Opha Pauline Dube
This is an advance summary of a forthcoming article in the Oxford Research Encyclopedia of Climate Science. Please check back later for the full article.
Africa, a continent with the largest number of countries falling under the category of Least Developed Countries (LDCs), remains highly dependent on rain-fed agriculture that suffers from low intake of water, exacerbating the vulnerability to climate variability and anthropogenic climate change. The increasing frequency and severity of climate extremes impose major strains on the economies of these countries. The loss of livelihoods due to interaction of climate change with existing stressors is elevating internal and cross-border migration. The continent is experiencing rapid urbanization, and its cities represent the most vulnerable locations to climate change due in part to incapacitated local governance. Overall, the institutional capacity to coordinate, regulate, and facilitate development in Africa is weak. The general public is less empowered to hold government accountable. The rule of law, media, and other watchdog organizations, and systems of checks and balances are constrained in different ways, contributing to poor governance and resulting in low capacity to respond to climate risks.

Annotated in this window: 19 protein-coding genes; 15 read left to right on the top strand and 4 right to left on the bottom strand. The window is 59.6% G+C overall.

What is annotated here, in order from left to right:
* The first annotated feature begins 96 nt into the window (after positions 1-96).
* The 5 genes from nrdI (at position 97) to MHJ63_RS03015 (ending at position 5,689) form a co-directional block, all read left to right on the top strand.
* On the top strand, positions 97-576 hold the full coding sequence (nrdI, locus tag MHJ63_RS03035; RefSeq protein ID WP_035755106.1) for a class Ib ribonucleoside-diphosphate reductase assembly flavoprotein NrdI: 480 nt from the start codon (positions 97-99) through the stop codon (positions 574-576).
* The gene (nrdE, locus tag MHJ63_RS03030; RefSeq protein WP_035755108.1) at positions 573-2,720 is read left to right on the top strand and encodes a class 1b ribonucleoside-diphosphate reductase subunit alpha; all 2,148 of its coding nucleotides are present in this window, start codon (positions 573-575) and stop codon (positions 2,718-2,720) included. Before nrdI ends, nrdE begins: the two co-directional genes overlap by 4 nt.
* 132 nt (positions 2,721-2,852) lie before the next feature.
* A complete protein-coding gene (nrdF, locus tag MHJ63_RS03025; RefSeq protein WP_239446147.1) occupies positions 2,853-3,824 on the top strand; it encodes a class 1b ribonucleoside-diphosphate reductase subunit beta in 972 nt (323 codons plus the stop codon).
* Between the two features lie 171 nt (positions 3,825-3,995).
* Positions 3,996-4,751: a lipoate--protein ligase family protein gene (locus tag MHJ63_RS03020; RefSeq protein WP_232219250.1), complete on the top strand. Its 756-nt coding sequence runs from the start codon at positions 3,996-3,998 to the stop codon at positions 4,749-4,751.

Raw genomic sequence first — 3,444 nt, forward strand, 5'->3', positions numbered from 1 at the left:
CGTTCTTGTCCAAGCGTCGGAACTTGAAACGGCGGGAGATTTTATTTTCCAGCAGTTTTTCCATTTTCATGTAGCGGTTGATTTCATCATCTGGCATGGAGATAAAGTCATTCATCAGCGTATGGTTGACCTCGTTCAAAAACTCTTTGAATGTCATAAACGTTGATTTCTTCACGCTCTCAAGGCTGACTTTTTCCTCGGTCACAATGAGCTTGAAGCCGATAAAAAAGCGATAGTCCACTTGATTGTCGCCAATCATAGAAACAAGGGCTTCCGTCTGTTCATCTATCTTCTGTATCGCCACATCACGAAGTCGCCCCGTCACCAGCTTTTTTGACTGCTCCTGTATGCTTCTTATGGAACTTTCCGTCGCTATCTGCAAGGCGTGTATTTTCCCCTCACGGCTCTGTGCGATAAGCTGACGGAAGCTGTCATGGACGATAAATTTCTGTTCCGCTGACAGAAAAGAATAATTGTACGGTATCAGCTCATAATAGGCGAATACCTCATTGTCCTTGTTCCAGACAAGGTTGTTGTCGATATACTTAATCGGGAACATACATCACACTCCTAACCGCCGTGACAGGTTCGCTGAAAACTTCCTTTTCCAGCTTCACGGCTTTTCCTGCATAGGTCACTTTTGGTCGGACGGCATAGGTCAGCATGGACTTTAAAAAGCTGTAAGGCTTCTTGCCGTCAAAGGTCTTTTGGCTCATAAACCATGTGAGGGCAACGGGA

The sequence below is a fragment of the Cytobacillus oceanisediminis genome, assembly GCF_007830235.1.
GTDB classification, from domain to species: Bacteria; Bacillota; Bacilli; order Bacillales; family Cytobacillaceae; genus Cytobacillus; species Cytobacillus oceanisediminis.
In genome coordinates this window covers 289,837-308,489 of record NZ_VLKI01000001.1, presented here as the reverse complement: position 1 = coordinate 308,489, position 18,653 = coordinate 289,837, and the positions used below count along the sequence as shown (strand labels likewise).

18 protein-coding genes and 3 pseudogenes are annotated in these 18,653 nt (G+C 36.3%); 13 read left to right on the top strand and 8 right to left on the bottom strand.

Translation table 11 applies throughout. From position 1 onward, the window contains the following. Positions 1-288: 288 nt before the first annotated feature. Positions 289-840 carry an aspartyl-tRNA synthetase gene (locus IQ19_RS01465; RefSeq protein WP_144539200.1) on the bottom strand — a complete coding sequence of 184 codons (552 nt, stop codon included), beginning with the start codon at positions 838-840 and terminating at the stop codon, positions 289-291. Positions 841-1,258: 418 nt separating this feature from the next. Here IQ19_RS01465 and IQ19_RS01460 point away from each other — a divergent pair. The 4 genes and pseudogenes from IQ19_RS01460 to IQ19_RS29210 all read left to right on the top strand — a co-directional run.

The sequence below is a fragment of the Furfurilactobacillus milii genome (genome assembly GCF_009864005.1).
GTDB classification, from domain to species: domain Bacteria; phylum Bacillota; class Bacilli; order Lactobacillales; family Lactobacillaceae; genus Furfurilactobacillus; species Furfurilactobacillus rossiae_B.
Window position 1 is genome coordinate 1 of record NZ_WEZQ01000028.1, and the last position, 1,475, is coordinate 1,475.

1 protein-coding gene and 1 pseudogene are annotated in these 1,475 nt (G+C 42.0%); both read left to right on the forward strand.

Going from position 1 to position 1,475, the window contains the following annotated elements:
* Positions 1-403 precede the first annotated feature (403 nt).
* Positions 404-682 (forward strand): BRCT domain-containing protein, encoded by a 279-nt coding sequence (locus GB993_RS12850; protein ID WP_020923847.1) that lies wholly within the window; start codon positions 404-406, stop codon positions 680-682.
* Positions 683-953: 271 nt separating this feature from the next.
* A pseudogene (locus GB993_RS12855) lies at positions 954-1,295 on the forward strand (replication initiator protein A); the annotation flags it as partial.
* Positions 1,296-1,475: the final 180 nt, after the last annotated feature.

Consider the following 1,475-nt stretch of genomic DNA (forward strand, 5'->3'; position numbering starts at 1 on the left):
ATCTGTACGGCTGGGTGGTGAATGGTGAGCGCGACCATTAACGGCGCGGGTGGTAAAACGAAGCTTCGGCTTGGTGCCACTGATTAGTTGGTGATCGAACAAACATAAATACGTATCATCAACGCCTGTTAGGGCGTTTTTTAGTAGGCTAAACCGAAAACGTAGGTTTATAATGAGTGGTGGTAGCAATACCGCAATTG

As a result, climate policy and governance are inseparable in Africa, and capacitating the government is as essential as establishing climate policy. With the highest level of vulnerability to climate change compared with the rest of the world, governance in Africa is pivotal in crafting and implementing viable climate policies.
It is indisputable that African climate policy should focus first and foremost on adaptation to climate change. It is pertinent, therefore, to assess Africa’s governance ability to identify and address the continent’s needs for adaptation. One key aspect of effective climate policy is access to up-to-date and contextually relevant information that encompasses indigenous knowledge. African countries have endeavored to meet international requirements for reports such as the National Communications on Climate Change Impacts and Vulnerabilities and the National Adaptation Programmes of Action (NAPAs). However, the capacity to deliver on-time quality reports is lacking; also the implementation, in particular integration of adaptation plans into the overall development agenda, remains a challenge. There are a few successes, but overall adaptation operates mainly at project level. Furthermore, the capacity to access and effectively utilize availed international resources, such as extra funding or technology transfer, is limited in Africa.